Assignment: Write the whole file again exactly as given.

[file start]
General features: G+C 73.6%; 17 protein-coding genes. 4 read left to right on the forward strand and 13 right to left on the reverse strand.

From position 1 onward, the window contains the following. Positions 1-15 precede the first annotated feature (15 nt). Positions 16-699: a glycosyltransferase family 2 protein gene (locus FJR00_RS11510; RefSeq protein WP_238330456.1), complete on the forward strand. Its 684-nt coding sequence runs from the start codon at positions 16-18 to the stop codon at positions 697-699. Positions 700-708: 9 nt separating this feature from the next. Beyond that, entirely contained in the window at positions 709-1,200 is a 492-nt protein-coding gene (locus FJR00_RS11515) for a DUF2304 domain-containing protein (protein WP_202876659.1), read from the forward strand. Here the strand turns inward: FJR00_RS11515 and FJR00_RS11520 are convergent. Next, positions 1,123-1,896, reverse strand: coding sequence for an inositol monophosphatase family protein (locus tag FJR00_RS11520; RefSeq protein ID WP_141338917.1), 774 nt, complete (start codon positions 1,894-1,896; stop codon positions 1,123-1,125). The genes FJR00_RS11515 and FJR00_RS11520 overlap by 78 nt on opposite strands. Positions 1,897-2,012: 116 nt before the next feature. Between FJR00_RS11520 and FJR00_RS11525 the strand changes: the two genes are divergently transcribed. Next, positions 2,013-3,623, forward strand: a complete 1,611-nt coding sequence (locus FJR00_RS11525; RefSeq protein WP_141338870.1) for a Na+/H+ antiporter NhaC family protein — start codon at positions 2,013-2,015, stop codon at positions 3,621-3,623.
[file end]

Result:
General features: G+C 73.6%; 17 protein-coding genes. 4 read left to right on the forward strand and 13 right to left on the reverse strand.

From position 1 onward, the window contains the following. Positions 1-15 precede the first annotated feature (15 nt). Positions 16-699: a glycosyltransferase family 2 protein gene (locus FJR00_RS11510; RefSeq protein WP_238330456.1), complete on the forward strand. Its 684-nt coding sequence runs from the start codon at positions 16-18 to the stop codon at positions 697-699. Positions 700-708: 9 nt separating this feature from the next. Beyond that, entirely contained in the window at positions 709-1,200 is a 492-nt protein-coding gene (locus FJR00_RS11515) for a DUF2304 domain-containing protein (protein WP_202876659.1), read from the forward strand. Here the strand turns inward: FJR00_RS11515 and FJR00_RS11520 are convergent. Next, positions 1,123-1,896, reverse strand: coding sequence for an inositol monophosphatase family protein (locus tag FJR00_RS11520; RefSeq protein ID WP_141338917.1), 774 nt, complete (start codon positions 1,894-1,896; stop codon positions 1,123-1,125). The genes FJR00_RS11515 and FJR00_RS11520 overlap by 78 nt on opposite strands. Positions 1,897-2,012: 116 nt before the next feature. Between FJR00_RS11520 and FJR00_RS11525 the strand changes: the two genes are divergently transcribed. Next, positions 2,013-3,623, forward strand: a complete 1,611-nt coding sequence (locus FJR00_RS11525; RefSeq protein WP_141338870.1) for a Na+/H+ antiporter NhaC family protein — start codon at positions 2,013-2,015, stop codon at positions 3,621-3,623.